Coronaviruses measuring just 100 nanometres (i.e. 100 billionths of a metre) are so amazingly small that it has only been possible to examine them in the past using a so-called scanning electron microscope. To achieve this, the samples have to be covered by a thin metal layer, which changes the surface structure of the sample.
Scientists cooperating with the Bielefeld Clinic and the Justus Liebig University in Giessen have now succeeded in mapping SARS-CoV-2 with the help of a helium ion microscope for the very first time. If the latter is used, it is no longer necessary to coat the samples and it is even possible to observe the interaction between the virus and a host cell. “Helium ion microscopy is ideally suitable to illustrate the defence mechanisms in the cell, which take place on the cell membrane,” says Professor Dr Friedemann Weber too. He is Head of the Institute for Virology in the Faculty of Veterinary Medicine at the Justus Liebig University and has been cooperating with the research workers in Bielefeld.
The scientists infected artificially gained cells with SARS-CoV-2 for their study and viewed them through the microscope in a dead state. “Our photos make it possible to gain a direct view of the 3D surface of the coronaviruses and a kidney cell, for example – with a resolution level within a range of a few nanometres,” says lead author and physicist, Dr Natalie Frese, who works at Bielefeld University.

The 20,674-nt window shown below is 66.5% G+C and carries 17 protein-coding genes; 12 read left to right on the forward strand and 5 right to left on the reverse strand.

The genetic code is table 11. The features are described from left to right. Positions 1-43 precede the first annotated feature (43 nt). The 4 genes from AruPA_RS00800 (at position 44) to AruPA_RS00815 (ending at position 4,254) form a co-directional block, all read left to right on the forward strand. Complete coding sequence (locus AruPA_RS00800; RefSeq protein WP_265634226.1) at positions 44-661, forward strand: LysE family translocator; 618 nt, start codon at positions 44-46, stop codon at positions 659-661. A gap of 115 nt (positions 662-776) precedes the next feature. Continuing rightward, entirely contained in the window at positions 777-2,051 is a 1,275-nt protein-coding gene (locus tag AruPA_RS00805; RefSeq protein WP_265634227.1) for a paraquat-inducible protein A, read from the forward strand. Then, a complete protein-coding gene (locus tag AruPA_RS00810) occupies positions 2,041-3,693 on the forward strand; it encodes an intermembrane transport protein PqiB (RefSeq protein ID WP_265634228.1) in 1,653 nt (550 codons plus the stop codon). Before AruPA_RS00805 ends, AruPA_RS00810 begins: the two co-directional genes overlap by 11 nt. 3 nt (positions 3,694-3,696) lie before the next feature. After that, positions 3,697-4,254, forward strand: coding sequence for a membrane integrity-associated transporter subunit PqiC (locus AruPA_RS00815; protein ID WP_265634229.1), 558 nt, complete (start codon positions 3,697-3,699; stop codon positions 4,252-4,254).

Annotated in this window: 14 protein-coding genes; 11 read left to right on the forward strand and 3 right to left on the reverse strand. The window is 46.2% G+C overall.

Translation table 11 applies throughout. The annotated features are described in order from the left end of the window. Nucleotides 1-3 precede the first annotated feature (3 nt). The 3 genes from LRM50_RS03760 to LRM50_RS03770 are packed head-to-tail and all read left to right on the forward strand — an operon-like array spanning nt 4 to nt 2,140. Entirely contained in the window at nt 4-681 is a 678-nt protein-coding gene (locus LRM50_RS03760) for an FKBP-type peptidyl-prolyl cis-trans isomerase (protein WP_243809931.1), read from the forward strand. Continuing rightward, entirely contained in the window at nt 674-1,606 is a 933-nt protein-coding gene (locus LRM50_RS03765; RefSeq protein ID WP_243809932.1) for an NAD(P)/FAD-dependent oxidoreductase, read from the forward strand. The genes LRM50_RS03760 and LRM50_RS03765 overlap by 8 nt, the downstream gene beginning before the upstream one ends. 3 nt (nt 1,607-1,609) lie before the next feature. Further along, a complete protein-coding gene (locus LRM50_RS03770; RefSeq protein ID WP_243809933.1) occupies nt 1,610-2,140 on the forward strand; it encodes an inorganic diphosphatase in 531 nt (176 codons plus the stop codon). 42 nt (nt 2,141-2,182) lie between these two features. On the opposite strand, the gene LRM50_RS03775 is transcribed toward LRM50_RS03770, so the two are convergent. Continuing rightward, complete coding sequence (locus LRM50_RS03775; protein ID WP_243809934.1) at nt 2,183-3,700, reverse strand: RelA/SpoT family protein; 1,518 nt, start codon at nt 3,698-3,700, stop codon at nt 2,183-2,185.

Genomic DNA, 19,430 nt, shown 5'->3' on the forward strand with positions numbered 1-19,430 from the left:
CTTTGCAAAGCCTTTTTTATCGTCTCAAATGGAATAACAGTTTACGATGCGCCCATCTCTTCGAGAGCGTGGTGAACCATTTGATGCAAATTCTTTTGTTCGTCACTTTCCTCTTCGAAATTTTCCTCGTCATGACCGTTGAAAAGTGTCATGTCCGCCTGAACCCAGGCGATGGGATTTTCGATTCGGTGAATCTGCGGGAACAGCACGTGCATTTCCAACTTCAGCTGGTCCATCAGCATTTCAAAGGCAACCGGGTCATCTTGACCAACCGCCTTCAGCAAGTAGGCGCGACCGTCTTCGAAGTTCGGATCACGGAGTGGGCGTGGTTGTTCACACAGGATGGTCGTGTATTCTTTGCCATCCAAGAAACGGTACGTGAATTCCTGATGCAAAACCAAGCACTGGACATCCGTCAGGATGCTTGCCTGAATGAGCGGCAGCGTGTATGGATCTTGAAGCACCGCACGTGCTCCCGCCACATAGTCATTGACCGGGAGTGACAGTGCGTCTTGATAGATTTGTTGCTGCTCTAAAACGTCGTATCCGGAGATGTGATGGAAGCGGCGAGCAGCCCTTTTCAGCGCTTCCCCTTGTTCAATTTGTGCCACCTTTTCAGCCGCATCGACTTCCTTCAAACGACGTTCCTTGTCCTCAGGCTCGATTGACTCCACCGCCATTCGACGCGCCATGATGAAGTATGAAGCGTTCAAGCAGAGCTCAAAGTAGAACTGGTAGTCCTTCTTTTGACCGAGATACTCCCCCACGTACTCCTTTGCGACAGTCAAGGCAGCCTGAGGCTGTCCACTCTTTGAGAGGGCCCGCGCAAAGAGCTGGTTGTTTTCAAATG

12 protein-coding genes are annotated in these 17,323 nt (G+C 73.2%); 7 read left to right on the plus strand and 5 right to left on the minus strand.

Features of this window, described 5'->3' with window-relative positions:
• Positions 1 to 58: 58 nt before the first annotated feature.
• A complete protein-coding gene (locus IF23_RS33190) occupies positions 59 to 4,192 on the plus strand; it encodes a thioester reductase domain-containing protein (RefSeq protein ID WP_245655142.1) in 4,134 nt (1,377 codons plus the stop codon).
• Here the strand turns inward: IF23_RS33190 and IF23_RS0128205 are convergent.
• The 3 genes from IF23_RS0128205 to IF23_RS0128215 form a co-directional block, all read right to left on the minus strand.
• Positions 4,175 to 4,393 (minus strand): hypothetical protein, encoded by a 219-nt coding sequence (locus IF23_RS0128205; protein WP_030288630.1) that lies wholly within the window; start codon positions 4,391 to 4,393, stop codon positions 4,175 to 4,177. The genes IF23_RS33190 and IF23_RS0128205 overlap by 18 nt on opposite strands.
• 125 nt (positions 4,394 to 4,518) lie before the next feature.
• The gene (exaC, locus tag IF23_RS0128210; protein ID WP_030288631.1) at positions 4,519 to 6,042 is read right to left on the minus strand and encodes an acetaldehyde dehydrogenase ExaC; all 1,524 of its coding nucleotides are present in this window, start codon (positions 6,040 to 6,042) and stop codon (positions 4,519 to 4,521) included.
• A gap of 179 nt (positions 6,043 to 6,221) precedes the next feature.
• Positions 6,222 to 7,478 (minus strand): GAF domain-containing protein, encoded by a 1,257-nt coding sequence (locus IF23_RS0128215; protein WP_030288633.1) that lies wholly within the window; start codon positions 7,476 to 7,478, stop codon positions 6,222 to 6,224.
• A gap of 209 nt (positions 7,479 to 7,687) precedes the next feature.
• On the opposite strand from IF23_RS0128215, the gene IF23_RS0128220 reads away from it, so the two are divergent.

Thanks to the helium ion microscope, it is possible to see whether the coronaviruses simply lie on top of a cell or are bound to it. This in turn provides information about the defence strategies of the virus. An infected cell can bind the viruses, which have already increased inside it, to its cell membrane when they emerge and therefore prevent them from spreading any further.
The scientists published their results in the Beilstein Journal of Nanotechnology specialist journal on 2 February 2021; these results were obtained in conjunction with researchers at the Justus Liebig University in Giessen and the Bielefeld Clinic.
Original publication: Natalie Frese, Patrick Schmerer, Martin Wortmann, Matthias Schürmann, Matthias König, Michael Westphal, Friedemann Weber, Holger Sudhoff, Armin Gölzhäuser: Imaging of SARS-CoV-2 infected Vero E6 Cells by Helium Ion Microscopy. Beilstein Journal of Nanotechnology, published on 2 February 2021.